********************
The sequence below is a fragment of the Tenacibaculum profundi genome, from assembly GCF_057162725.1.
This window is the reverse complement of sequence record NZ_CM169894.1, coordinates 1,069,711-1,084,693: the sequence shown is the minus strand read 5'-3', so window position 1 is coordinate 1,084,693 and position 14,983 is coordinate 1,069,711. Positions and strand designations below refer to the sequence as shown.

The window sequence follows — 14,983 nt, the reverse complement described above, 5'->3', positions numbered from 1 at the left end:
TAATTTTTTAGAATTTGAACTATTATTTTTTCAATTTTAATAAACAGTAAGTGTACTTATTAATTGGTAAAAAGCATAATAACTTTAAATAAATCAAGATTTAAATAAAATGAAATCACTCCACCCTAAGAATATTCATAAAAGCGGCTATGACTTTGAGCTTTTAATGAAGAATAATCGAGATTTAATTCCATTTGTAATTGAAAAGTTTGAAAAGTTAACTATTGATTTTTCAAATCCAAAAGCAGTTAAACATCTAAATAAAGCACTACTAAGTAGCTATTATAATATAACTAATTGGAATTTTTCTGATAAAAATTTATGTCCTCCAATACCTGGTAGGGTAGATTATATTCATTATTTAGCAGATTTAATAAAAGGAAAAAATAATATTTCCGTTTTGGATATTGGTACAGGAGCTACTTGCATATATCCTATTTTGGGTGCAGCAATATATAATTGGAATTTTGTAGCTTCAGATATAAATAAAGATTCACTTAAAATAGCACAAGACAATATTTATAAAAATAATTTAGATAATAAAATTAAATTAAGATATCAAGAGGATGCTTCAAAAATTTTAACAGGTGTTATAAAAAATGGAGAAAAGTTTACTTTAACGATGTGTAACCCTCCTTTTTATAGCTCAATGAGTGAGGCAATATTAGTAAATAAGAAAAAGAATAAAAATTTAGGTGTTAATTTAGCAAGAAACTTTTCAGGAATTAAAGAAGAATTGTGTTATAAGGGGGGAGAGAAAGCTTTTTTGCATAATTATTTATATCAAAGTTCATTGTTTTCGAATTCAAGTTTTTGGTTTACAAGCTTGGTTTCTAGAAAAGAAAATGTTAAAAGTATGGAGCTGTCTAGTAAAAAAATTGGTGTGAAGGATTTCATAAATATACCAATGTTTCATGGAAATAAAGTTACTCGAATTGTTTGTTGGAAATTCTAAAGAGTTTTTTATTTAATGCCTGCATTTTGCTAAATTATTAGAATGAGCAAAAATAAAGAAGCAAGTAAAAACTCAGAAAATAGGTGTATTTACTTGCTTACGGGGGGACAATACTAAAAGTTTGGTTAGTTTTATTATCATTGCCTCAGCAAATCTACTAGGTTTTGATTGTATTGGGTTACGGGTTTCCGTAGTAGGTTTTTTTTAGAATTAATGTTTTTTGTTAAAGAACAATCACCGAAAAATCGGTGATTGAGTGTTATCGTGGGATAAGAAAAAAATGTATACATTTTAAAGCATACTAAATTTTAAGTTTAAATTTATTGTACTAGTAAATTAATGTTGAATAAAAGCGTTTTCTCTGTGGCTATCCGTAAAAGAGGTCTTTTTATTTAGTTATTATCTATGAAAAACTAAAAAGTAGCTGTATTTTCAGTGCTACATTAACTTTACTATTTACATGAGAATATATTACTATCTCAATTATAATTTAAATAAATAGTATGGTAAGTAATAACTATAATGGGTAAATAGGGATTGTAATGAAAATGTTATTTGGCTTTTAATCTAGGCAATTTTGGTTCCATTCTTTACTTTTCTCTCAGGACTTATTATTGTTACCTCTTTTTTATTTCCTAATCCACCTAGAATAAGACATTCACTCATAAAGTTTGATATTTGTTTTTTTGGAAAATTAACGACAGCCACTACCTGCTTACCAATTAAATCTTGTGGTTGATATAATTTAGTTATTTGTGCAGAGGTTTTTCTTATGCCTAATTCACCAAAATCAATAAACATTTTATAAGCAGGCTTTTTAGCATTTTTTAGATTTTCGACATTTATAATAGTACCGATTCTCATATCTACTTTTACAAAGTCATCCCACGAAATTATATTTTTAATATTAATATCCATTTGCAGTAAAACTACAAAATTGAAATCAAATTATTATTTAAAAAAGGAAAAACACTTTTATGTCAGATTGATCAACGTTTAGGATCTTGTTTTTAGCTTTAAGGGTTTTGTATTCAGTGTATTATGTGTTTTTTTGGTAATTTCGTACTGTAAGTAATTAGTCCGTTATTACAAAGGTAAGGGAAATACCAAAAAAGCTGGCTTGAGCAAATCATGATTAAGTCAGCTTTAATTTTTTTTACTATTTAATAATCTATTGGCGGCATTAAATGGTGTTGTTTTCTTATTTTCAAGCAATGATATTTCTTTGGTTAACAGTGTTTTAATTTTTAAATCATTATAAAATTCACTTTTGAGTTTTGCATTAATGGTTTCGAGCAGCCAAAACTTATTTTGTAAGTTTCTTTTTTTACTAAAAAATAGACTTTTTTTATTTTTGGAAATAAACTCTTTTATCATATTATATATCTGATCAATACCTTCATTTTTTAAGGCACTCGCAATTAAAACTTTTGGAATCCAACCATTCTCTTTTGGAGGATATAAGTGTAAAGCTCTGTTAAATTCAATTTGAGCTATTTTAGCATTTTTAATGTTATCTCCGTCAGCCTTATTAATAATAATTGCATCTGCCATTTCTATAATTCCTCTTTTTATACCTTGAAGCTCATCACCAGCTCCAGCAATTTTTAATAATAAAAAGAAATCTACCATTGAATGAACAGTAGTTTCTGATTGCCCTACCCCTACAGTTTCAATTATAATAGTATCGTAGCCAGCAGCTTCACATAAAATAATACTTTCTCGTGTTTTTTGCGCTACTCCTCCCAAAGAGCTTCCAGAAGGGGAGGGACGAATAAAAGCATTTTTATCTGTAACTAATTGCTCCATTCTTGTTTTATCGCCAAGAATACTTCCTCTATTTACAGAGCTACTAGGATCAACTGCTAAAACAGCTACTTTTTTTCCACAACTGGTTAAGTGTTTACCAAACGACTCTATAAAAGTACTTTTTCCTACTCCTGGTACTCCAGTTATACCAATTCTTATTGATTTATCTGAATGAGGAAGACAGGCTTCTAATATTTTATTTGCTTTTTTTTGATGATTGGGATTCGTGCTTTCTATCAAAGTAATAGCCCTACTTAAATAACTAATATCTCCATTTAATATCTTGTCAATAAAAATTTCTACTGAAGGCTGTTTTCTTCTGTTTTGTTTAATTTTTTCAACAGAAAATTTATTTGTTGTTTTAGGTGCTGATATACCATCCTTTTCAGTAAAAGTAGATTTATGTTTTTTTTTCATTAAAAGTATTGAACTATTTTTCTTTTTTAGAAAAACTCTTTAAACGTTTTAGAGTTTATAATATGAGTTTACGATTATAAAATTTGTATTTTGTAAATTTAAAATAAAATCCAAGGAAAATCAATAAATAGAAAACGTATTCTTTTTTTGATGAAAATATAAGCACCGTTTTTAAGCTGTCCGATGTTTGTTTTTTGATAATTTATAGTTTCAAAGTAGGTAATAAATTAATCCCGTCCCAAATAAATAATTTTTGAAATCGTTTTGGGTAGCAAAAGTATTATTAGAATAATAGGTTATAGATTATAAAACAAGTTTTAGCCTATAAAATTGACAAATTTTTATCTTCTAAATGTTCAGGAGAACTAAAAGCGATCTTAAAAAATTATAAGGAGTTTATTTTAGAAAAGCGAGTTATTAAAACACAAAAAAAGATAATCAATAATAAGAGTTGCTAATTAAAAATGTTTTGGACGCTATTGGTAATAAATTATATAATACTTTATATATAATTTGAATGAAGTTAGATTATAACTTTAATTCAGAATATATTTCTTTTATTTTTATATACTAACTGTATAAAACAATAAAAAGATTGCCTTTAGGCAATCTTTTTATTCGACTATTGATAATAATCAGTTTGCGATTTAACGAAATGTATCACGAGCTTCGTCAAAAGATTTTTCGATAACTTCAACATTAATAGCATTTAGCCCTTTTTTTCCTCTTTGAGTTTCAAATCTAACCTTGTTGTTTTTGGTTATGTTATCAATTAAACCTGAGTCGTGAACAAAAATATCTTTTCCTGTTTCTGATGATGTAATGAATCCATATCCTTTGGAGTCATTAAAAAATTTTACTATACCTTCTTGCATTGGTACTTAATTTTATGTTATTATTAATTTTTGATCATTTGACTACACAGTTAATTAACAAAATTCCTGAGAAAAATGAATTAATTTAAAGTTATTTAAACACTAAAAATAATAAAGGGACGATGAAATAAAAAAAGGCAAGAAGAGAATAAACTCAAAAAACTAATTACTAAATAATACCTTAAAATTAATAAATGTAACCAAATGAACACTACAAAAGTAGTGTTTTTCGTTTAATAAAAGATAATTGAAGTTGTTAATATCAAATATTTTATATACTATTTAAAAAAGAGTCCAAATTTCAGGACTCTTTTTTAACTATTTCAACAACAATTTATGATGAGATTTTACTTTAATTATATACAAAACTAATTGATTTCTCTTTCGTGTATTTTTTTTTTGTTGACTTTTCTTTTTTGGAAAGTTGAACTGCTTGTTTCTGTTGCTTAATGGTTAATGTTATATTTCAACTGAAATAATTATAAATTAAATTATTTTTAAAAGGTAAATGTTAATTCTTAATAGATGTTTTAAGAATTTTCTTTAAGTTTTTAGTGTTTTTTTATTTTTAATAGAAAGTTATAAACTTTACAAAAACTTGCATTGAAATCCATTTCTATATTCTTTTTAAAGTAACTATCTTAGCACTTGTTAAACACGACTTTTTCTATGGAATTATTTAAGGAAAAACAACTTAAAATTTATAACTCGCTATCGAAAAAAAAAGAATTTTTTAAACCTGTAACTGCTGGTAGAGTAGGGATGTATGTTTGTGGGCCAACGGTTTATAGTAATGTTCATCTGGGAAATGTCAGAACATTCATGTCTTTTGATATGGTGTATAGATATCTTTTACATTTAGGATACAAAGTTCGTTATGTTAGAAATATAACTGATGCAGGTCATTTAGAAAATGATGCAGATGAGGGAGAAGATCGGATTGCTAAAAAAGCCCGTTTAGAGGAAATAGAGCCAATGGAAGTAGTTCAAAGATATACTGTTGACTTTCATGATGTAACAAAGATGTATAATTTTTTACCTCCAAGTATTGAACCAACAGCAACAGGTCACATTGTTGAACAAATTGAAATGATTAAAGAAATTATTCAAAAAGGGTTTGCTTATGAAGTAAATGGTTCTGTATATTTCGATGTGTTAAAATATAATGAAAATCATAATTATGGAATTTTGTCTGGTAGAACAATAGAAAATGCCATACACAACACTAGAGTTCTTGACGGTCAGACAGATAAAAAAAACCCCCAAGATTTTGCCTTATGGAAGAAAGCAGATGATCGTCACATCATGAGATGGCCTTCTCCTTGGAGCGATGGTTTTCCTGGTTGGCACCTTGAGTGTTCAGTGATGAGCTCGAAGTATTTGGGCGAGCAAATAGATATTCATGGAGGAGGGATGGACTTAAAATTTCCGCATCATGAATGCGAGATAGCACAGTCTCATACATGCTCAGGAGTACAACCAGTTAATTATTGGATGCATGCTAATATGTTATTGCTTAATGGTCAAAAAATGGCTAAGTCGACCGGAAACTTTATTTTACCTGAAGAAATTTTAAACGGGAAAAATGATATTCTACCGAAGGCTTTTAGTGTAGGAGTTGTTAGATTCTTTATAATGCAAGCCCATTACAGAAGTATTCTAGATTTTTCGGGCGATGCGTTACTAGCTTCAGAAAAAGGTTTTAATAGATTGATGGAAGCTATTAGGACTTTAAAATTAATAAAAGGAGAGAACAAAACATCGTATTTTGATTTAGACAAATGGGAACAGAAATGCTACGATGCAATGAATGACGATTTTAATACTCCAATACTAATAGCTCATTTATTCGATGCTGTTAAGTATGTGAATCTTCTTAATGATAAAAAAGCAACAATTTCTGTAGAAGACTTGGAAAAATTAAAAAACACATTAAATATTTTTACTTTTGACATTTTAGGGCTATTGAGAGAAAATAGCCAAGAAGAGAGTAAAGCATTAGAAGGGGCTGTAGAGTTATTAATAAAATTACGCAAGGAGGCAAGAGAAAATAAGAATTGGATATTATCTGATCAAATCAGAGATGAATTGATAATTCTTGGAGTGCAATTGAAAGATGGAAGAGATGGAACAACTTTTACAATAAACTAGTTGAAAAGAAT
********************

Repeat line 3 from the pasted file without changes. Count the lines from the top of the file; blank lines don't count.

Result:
The window sequence follows — 14,983 nt, the reverse complement described above, 5'->3', positions numbered from 1 at the left end: